The university released the results of the crash test at a time when the rising popularity of electric vehicles has led transportation officials to sound the alarm over the weight disparity of the new battery-powered vehicles and lighter gas-powered ones. Last year, the National Transportation Safety Board expressed concern about the safety risks heavy electric vehicles pose if they collide with lighter vehicles.

Preliminary tests are raising concerns that the nation’s roadside guardrails are no match for new heavy electric vehicles. The University of Nebraska safety research facility and the U.S. Army Corps of Engineers crashed a 4-ton EV pickup into a conventional guardrail at 60 mph–which did little to slow it down.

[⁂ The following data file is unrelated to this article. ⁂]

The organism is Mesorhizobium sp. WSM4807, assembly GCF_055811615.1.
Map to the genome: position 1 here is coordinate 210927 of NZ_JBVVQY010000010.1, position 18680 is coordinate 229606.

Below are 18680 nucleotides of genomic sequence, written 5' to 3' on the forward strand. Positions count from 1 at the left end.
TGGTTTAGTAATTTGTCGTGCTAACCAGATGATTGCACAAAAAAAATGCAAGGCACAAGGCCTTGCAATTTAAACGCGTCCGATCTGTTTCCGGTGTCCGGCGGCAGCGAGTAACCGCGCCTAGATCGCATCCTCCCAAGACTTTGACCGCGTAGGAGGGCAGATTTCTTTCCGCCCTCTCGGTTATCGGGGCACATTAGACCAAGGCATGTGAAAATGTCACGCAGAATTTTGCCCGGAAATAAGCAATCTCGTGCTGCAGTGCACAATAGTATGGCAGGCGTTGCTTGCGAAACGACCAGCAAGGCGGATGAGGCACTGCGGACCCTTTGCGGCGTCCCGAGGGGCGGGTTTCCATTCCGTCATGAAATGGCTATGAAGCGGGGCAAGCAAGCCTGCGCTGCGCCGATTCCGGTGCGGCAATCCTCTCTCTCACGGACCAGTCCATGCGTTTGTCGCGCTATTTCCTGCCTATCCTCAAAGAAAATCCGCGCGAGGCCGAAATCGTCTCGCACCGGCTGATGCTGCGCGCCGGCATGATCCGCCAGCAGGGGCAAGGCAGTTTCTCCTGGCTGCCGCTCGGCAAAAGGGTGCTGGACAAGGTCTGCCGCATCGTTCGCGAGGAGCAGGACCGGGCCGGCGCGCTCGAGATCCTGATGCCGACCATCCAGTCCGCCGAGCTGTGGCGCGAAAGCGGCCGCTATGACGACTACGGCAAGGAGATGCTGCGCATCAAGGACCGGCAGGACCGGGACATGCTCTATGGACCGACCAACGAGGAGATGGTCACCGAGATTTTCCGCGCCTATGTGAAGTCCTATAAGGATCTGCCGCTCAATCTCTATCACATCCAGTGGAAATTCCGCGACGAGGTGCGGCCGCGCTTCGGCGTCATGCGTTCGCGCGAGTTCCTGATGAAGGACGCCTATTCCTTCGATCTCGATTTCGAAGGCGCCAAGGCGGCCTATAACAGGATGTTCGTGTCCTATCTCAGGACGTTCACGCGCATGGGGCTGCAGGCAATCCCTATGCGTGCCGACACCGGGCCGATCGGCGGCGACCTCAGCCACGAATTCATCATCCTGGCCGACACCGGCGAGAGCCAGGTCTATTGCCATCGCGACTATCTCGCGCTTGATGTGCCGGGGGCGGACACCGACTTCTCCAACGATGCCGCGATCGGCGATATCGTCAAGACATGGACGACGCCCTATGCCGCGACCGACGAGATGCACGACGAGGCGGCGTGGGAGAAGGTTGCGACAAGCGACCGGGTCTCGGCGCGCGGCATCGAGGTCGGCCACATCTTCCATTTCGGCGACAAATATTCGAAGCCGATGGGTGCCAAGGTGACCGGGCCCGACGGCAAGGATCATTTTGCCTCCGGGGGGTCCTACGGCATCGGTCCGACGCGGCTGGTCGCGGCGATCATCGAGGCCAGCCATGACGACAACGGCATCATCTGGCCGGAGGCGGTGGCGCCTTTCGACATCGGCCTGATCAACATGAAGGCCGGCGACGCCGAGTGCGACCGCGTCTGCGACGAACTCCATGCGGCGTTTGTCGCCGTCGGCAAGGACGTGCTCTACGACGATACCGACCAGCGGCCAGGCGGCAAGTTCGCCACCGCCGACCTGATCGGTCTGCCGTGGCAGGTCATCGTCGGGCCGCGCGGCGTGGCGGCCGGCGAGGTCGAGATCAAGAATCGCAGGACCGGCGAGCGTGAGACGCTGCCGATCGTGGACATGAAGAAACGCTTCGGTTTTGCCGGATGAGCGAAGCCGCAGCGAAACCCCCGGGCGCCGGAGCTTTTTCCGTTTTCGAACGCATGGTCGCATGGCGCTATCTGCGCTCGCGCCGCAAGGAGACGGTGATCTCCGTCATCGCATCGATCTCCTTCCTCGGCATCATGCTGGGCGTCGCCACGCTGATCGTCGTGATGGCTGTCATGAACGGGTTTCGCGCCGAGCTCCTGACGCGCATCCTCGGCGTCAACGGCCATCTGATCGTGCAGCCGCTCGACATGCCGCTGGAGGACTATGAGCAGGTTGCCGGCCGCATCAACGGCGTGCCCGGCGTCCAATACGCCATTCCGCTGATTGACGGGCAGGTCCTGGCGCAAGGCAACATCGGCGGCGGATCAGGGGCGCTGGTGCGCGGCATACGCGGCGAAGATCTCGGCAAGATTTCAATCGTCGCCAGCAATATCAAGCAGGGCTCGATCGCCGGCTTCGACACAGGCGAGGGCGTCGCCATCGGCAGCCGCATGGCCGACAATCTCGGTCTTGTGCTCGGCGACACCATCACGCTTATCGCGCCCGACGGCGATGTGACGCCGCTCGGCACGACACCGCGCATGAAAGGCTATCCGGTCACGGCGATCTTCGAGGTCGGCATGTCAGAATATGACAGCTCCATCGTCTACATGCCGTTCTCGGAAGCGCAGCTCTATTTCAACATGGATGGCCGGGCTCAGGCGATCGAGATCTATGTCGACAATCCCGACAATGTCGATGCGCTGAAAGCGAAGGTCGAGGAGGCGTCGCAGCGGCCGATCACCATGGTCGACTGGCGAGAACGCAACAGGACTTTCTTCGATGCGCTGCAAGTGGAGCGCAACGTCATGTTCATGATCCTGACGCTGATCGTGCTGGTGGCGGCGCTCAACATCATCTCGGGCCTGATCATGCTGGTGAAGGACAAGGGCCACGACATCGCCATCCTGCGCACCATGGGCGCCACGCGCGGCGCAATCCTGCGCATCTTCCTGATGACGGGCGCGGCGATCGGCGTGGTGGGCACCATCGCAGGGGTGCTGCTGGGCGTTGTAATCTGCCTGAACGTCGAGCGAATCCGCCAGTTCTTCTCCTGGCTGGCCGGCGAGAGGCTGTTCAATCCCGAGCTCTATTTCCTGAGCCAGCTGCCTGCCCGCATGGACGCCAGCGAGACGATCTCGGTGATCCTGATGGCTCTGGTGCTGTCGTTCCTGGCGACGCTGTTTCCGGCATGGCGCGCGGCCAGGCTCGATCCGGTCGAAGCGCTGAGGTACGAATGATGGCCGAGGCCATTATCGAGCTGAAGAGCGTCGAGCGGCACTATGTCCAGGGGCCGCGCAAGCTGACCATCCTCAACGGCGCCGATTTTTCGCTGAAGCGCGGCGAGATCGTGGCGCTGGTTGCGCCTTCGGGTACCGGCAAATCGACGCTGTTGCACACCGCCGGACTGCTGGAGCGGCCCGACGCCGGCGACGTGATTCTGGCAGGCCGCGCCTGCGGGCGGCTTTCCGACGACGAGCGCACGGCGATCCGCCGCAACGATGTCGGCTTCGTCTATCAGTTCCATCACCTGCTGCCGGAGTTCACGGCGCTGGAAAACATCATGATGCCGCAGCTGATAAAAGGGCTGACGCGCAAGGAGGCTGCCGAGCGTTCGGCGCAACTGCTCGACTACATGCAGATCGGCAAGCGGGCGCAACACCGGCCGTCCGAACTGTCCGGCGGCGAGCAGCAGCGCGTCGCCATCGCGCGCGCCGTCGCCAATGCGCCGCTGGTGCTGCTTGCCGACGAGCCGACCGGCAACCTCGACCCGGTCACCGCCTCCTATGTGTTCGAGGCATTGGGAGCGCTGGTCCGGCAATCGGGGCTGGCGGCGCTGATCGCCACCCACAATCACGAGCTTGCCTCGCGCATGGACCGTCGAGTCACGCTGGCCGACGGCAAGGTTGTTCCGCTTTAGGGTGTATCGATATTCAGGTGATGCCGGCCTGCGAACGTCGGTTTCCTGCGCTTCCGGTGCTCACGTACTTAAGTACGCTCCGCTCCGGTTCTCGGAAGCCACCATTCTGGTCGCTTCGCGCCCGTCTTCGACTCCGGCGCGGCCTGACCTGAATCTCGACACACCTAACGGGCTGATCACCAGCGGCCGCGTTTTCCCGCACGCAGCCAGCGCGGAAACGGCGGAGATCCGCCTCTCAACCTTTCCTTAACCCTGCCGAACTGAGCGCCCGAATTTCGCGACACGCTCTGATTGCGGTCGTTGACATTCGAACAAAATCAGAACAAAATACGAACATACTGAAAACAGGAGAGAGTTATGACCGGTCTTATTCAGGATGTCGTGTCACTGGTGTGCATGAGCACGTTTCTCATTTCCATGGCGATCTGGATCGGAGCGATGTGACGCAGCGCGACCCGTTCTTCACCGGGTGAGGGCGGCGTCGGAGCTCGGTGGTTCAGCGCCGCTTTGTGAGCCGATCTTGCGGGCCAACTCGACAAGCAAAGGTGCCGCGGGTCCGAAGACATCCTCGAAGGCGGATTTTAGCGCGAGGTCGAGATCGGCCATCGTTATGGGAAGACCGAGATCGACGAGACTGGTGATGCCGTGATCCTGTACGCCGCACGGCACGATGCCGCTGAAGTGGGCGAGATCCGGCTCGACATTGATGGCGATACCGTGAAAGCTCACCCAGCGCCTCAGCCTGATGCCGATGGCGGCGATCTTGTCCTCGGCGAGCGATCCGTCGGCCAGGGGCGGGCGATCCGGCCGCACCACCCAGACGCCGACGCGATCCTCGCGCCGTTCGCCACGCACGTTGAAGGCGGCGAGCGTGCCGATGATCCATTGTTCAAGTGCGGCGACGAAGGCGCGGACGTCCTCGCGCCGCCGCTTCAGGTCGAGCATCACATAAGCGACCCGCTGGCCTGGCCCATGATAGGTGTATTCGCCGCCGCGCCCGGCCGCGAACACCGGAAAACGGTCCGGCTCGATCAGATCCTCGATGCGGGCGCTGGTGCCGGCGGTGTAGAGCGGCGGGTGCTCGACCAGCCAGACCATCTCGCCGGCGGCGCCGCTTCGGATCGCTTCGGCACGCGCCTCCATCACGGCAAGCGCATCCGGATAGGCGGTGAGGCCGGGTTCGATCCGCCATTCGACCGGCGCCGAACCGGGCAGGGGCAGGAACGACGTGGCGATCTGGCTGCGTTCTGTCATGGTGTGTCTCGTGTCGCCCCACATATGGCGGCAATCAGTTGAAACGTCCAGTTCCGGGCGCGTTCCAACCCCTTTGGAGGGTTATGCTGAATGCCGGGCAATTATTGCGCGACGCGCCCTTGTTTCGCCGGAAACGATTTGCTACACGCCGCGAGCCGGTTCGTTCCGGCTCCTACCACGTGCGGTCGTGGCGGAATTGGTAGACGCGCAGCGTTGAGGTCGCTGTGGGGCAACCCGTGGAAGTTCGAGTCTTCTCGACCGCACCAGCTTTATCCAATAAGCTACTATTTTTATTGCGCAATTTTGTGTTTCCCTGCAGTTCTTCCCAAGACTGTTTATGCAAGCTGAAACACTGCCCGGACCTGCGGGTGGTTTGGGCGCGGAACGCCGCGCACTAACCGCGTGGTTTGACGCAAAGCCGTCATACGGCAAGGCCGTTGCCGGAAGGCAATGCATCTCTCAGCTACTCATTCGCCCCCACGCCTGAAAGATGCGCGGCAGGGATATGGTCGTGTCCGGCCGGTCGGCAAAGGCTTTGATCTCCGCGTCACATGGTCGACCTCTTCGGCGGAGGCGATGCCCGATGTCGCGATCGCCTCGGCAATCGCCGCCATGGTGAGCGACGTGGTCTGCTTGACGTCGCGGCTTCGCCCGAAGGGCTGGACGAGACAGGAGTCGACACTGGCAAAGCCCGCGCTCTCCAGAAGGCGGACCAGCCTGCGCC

The Associated Press

Road safety officials and organizations say the electric vehicles themselves appear to offer superior protection to their occupants, even if they might prove dangerous to occupants of lighter vehicles. The Rivian truck tested in Nebraska showed almost no damage to the cab’s interior after slamming into the concrete barrier, Stolle said.

But the entire purpose of guardrails, found along tens of thousands of miles of roadway, is to help keep passenger vehicles from leaving the road, said Michael Brooks, executive director of the non-profit Center for Auto Safety. Guardrails are intended to keep cars from careening off the road at critical areas, such as over bridges and waterways, near the edges of cliffs and ravines and over rocky terrain, where injury and death in an off-the-road crash is much more likely.